Vaccine safety

Medsafe is responsible for approving the use of all medicines and vaccines in New Zealand. They only approve a vaccine in Aotearoa once they are satisfied it has met strict standards for safety, efficacy and quality. 

The trials in 5 to 11-year-olds with a child dose of the Pfizer showed the vaccine was safe, and the side effects were generally mild. 

What you need to know about the Pfizer vaccine

Research and data on vaccinating children aged 5-11 | health.govt.nz (external link)

How to talk to children about vaccination

Before their appointment

Explain that it might hurt for a short time, just like their other childhood immunisations. Tell them there will be a small needle and that they will feel a sharp scratch or sting briefly but then it will be over. They may have a sore arm, fever, headache or feel tired afterwards.

It is important to tell them why they are getting vaccinated. Let them know the vaccine will protect them against COVID-19, and protect their family, their grandparents, their community, and other kids at school who may be more at risk from COVID-19 if they catch it.

Make sure they know they will need 2 doses.

On the day

Give them time to ask the vaccinator questions if they have them. 

Have some games or toys ready so you can distract them during their vaccination and entertain them while you wait for 15 minutes afterwards.

Arrange a fun activity or treat to look forward to after the appointment.

Afterwards

Tell them that they might feel a bit unwell or a day or two, and arrange to spend some extra time with them if you can.

What to expect after your child's vaccination [PDF, 260 KB]

Make a booking or find a vaccination centre

There are many places around New Zealand that offer vaccinations for tamariki. Book online or over the phone, or visit a walk-in or drive-through vaccination centre.

Book online 

Book My Vaccine(external link) (external link)

Check the appointment availability map first — it shows you where vaccination sites are, and how soon you can get an appointment. You can choose the child vaccine (5-11s) or adult vaccine (12+) from the dropdown menu.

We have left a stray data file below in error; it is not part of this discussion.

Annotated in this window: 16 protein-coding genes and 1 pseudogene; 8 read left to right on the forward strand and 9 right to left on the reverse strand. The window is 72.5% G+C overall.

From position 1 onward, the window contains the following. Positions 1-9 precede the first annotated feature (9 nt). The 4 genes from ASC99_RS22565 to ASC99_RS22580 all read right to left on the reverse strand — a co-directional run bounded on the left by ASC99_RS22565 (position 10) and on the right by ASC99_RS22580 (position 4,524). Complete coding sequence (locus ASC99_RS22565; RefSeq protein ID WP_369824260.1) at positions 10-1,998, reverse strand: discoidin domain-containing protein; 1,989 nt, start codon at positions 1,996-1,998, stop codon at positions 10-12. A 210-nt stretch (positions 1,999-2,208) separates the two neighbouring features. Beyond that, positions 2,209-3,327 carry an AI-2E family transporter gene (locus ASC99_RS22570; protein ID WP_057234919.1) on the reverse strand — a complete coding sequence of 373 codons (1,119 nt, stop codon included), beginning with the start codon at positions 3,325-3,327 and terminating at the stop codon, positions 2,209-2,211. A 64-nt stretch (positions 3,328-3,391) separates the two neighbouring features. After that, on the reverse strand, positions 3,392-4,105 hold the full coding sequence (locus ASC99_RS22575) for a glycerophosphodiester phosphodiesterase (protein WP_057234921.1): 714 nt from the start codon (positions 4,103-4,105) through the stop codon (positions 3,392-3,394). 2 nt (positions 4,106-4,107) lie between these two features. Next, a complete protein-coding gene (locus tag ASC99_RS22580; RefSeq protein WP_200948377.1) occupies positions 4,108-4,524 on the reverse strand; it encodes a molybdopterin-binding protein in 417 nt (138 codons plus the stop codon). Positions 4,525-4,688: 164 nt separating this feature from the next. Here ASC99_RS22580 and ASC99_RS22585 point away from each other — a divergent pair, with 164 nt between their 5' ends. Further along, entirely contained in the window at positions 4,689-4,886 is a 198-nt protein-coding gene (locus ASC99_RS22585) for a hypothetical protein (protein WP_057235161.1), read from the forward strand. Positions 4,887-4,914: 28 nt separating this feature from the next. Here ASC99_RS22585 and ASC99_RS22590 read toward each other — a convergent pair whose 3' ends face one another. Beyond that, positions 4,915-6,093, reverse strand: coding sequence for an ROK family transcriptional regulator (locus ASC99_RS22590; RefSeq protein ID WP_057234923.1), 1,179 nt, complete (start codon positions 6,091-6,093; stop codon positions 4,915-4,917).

Appointment availability map (external link)

If you need help

If you have problems booking or need to change your details, email booking@vaccine.covid19.health.nz

Book over the phone

0800 28 29 26

It is free to book over the phone, and the team is available from 8am to 8pm, 7 days a week.

You can ask for an interpreter if you need one.

It is a good idea to have your child's NHI (National Health Index) number ready. This will make the booking process quicker. 

How to find an NHI number (external link)

Walk in or drive-through vaccination centres

There are many places around New Zealand where you can get a COVID-19 vaccine without an appointment.

Not all COVID-19 vaccination sites will be offering vaccinations to 5 to 11-year-olds.

Find a walk-in or drive-through vaccination centre near you

If you have questions or concerns

If you would like to talk through any questions or worries, you can call 0800 28 29 26 from 8am to 8pm, 7 days a week.

The COVID Vaccination Healthline team will be able to chat through your concerns and, if needed, can refer you to a medical professional.